While there are a million different types of insects, all have a hard exoskeleton which is segmented into three parts. In fact the word "insect" is derived from the Latin meaning segmented.
Could plastic-eating caterpillars help rid the planet of trillions of bags clogging landfills and other ecosystems? A chance scientific discovery may provide answers.
For one species of dragonfly, the hassle of dealing with aggressive suitors is worth playing possum over.
Bumblebees are smart enough to improve the rules of your stupid game, scientists.
Eating bugs is gaining popularity in the West, but many are still put off simply because they're insects. Might bugs in cocktails make the idea a bit easier to swallow?
With the identification of nine intriguing new bee species, questions about survival in the desert abound.
And its special endowment is not the thing that intrigues scientists the most.
In a state already teeming with pythons, tourists and Jimmy Buffett singalongs, the flesh-eating screwworm makes Florida a little more menacing.
A solo male termite isn't long for this world, but a pair of them stands a much better chance. Once united, that pairing can become deadly for other male termites.
It could be the best weapon we have in the war against Zika, malaria, dengue and other mosquito-borne illnesses.
Live birth observed in the Borneostyrax cristatus is the first example of ovovivparity seen in one of the world's largest families of beetles.
New research found that pesticide exposure from aerial spraying for mosquitoes increased the risk of autism by 25 percent. Should we stop aerial pesticide spraying?
Of course they do. You're an attractive person. But what is it about you specifically that draws them in for a tasty meal?
If people had exoskeletons and wings maybe they'd be around forever, too. Insects are born survivors because they have certain traits that other animals don't.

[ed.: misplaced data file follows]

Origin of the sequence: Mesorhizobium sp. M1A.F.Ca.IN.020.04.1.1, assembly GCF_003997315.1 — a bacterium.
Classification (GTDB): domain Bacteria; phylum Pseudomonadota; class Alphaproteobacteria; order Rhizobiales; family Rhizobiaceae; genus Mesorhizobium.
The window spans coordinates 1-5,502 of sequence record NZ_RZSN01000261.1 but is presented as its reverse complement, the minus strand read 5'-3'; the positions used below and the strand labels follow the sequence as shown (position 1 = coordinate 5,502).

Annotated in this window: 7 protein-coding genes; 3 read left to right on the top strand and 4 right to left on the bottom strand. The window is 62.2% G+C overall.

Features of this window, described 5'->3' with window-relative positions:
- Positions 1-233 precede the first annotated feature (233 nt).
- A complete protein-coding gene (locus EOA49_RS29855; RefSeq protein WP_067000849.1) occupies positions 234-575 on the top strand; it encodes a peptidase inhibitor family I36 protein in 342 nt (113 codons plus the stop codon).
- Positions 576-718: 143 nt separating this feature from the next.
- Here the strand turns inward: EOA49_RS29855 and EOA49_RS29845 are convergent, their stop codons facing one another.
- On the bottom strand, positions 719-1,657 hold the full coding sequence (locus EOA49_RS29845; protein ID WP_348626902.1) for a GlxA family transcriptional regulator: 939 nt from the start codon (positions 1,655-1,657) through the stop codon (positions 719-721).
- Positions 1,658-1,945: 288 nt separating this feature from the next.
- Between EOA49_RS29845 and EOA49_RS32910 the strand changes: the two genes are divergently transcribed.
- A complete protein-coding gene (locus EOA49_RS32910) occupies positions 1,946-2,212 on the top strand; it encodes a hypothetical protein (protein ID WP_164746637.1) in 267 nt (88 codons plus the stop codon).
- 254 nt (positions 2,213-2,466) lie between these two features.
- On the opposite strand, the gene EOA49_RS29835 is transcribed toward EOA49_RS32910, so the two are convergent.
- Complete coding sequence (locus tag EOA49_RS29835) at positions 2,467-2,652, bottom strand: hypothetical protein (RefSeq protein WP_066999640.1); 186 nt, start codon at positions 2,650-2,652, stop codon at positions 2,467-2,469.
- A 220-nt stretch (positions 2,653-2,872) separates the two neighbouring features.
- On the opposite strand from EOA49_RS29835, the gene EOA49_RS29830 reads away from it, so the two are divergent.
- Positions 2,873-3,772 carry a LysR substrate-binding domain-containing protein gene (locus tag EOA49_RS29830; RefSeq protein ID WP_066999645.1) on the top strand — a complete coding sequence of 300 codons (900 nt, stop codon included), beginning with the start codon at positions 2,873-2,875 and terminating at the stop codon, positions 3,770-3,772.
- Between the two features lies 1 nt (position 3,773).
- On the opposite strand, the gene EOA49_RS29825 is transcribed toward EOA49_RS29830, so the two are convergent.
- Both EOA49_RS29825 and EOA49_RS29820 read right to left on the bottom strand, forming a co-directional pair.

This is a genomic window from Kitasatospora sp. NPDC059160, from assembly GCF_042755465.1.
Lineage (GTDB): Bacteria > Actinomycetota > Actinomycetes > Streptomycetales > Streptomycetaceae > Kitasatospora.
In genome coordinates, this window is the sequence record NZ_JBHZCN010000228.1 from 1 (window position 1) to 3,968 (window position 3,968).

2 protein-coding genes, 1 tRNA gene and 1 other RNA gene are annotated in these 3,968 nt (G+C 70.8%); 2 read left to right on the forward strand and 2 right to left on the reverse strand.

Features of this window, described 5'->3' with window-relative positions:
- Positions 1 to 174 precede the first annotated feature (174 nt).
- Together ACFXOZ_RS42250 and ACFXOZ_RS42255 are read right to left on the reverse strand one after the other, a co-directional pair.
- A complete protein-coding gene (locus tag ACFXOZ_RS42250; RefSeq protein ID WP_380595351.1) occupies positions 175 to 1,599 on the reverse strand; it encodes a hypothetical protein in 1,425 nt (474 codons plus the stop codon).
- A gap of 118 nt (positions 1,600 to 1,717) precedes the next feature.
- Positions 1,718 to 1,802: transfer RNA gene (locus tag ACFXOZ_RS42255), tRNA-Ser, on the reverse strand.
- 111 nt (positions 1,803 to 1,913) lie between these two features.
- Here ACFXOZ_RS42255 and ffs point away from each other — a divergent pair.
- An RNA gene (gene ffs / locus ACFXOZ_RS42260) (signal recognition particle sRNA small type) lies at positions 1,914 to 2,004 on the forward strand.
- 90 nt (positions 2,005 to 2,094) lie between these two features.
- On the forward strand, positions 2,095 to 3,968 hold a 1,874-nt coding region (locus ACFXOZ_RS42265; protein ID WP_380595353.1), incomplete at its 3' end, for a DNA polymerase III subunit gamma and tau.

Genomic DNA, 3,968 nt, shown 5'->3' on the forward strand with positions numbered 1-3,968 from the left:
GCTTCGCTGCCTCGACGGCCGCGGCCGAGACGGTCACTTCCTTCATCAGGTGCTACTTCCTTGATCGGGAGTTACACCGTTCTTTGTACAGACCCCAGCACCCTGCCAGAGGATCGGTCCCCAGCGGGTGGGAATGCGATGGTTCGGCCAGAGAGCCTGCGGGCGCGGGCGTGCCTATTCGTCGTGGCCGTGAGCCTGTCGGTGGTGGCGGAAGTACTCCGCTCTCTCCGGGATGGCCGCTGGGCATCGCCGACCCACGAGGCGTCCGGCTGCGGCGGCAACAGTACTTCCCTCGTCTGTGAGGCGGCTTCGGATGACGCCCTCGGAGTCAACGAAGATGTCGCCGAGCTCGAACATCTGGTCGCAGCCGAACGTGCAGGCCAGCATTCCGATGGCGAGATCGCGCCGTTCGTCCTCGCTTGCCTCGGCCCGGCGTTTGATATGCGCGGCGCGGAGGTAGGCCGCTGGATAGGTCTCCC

It's not to entertain the insect. Figuring out how mantises perceive the world could lead to tiny, energy-efficient robots with depth perception, too.
The bright colors of this Malaysian spider, first described in 2009, earned it comparisons to the flamboyant styles of David Bowie.
You were a soldier ant. Each day you mostly did that job until one day a scientist came along, jabbed a needle into your brain and your behavior changed.
After years in decline, are monarch butterflies making a comeback?
One startup wants to install observation hives as a way to support bee colonies and spark conversation.
Alfalfa flowers will bop honeybees on the head if they try to get to their delicate parts.
Self-healing materials sound pretty great, right? Writhing masses of fire ants could help us realize them.
Remember that scene from "Big Trouble in Little China" where that guy inflates like a balloon and then explodes everywhere? Turns out that happens in the real world, too.
Scientists wanted to figure out how desert ants found their way home without tree shadows to guide them. This is how they did it.
Slacker ants may not deserve their reputation.
Think spiders are terrifying? It turns out that spiders with a taste for human blood are actually our allies in the fight against malaria.
Scientists put the creepy crawlers' innate affinity for small, dark places to good use assisting in search-and-rescue missions.